All reports of Secretary Kerry’s meetings in Colombia, the United States’ strongest ally in the region, indicate that the visit went fairly smoothly with no surprises. In his discussions with Colombia President Juan Manuel Santos and Foreign Minister María Ángela Holguín, Kerry reportedly discussed the ongoing peace negotiations with the FARC rebels, trade, energy, counternarcotics, and briefly, the NSA leaks. (For a list of links to articles see Just the Facts' U.S. policy news section for Colombia)
Support for peace process
As expected, Kerry reiterated the United States’ support for the peace process, calling it “courageous,” “imaginative” and “necessary.” Although the Obama Administration has already voice its approval of the talks, Kerry’s words come at a time when, according to a recent Ipsos poll, 54 percent has criticized the process at every opportunity.
As was also expected, Secretary Kerry spoke about the high-value the United States places on its relationship with Colombia and lauded its U.S.-backed efforts in the war on drugs, calling the country “one of the very few success stories anywhere.”
Ahead of the meeting, there were concerns that the disclosures about NSA surveillance practices would tarnish the visit. Last Thursday President Santos called for further clarification from Washington about U.S. intelligence practices in Colombia. However, it seemed the Colombian government was satisfied with the explanation provided, as both parties downplayed the revelations following Secretary Kerry’s visit. Colombian Foreign Minister María Ángela Holguín said Colombia had “received the necessary assurances to continue work on this,” while Kerry noted the issue played only a “small part” in the overall discussion.
U.S. security assistance
Before heading to Brazil, Secretary Kerry went to the Colombian National Police Counter-Narcotics Directorate for a briefing on U.S.-Colombia collaboration in the drug war and an update on Colombia’s training of third party foreign forces. Between 2010 and 2012, Colombia trained 9,983 military and police personnel from 45 countries – the top recipients being Mexico, Panama, Honduras, Ecuador and Peru. (See here for more on Colombian training of foreign forces.)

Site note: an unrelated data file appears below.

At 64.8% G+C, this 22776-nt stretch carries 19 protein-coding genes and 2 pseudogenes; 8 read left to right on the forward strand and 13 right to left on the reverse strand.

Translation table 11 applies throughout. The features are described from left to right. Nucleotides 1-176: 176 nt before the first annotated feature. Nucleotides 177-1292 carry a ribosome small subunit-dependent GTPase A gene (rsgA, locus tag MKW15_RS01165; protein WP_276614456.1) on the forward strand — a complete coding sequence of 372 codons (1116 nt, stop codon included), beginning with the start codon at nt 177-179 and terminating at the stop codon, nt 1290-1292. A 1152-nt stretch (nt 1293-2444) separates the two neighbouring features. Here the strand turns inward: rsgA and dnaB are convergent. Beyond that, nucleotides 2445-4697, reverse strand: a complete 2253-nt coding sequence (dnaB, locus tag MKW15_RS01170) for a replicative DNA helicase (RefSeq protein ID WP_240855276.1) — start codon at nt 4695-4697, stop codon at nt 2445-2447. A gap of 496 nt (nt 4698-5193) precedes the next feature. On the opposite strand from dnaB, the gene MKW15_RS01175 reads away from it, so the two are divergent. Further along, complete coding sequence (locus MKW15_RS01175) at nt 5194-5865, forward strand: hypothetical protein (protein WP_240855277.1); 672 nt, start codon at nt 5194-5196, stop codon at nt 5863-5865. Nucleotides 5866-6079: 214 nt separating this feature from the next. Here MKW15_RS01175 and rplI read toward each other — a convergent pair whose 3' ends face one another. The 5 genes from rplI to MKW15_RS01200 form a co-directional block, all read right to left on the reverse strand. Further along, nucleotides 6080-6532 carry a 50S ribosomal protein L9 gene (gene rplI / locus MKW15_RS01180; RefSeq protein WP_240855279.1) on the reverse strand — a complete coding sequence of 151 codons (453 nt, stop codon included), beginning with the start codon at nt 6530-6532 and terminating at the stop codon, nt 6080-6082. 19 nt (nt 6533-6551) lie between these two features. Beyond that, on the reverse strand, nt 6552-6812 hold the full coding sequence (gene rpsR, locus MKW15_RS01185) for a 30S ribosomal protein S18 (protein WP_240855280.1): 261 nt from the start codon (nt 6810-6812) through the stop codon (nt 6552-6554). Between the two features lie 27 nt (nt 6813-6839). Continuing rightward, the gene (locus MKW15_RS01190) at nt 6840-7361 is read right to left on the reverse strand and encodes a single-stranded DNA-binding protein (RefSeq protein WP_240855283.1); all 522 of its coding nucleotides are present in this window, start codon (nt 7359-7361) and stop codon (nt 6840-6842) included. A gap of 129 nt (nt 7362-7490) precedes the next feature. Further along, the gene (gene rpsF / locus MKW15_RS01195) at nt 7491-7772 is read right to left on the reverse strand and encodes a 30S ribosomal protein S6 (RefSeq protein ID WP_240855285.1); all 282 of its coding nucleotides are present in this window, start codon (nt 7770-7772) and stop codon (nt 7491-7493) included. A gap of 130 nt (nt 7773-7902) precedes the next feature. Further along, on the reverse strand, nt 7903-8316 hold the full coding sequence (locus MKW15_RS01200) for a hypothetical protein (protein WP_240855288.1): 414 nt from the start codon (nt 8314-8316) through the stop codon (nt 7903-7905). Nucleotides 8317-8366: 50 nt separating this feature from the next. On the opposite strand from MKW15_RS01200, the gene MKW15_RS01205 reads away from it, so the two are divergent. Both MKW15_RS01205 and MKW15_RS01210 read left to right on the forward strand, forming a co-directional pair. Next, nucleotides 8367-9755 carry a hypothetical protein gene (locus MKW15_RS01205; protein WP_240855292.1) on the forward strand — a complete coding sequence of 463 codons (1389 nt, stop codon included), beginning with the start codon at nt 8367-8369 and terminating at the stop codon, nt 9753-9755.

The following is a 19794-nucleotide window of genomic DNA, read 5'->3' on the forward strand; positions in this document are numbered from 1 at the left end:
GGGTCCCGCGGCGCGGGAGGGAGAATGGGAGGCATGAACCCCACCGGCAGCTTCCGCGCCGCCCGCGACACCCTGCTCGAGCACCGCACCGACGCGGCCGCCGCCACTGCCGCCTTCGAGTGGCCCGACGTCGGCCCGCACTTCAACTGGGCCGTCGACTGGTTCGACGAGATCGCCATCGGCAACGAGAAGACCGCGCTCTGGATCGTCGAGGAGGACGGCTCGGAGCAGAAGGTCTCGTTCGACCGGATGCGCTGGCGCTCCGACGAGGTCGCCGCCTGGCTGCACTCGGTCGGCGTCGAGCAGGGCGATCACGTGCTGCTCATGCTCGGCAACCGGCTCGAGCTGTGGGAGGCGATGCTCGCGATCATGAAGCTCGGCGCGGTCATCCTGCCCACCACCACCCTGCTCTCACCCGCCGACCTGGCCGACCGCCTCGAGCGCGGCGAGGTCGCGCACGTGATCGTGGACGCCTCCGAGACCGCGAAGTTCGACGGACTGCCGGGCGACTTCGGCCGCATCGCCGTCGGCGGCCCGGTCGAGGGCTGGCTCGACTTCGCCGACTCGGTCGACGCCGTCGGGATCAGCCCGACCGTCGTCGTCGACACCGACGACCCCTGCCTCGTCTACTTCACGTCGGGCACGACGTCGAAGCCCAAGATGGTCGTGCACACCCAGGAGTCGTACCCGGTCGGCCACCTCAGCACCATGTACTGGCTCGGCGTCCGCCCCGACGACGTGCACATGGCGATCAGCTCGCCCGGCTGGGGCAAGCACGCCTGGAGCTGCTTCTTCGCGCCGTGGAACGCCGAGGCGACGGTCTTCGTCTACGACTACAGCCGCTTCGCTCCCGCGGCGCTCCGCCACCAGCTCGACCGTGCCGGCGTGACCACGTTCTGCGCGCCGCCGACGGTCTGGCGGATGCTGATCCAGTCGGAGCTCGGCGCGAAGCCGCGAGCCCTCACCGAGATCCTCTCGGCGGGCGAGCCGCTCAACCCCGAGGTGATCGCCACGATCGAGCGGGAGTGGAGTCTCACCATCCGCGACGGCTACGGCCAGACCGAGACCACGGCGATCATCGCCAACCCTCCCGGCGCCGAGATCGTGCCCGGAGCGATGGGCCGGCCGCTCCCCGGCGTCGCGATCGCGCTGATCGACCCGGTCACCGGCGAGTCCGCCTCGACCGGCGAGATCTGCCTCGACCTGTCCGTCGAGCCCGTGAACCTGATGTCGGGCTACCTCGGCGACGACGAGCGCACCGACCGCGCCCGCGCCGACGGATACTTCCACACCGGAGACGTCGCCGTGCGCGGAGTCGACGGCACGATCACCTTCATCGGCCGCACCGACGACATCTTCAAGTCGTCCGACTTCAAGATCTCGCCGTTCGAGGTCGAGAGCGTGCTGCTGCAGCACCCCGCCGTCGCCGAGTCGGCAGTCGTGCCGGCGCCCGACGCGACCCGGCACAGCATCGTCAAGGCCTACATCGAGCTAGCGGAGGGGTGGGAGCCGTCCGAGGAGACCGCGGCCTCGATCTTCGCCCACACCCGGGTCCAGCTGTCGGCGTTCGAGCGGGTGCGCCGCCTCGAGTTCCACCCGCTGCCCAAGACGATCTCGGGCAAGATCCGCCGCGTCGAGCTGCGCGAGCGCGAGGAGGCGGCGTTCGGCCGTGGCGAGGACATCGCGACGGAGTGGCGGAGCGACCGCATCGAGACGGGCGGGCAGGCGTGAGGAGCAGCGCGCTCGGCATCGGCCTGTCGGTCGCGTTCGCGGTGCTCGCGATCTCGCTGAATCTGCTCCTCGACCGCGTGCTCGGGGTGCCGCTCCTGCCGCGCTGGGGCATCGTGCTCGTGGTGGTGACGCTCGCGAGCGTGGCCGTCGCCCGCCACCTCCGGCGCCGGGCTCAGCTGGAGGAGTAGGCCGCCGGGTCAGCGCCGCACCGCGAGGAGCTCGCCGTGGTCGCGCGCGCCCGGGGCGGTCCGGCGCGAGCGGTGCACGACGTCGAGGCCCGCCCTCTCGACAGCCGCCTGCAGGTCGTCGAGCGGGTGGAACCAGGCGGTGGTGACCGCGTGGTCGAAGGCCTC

As a recent Just the Facts podcast noted, Kerry spent 28 years as a United States senator and was a big supporter of U.S. military aid packages to Colombia, but did however condemn human rights abuses in the country, even calling for the U.S. not to certify Colombia to receive aid in 2005 over such concerns.
For a previous post on Secretary Kerry’s record on Colombia see here and to read about what topics Secretary Kerry should have touched on when discussing a lasting peace in Colombia, see here. These include ongoing assassinations of human rights defenders, impunity for military members alleged to have committed human rights abuses and the passage of a military justice system reform that will likely allow that impunity to continue.
NSA revelations fallout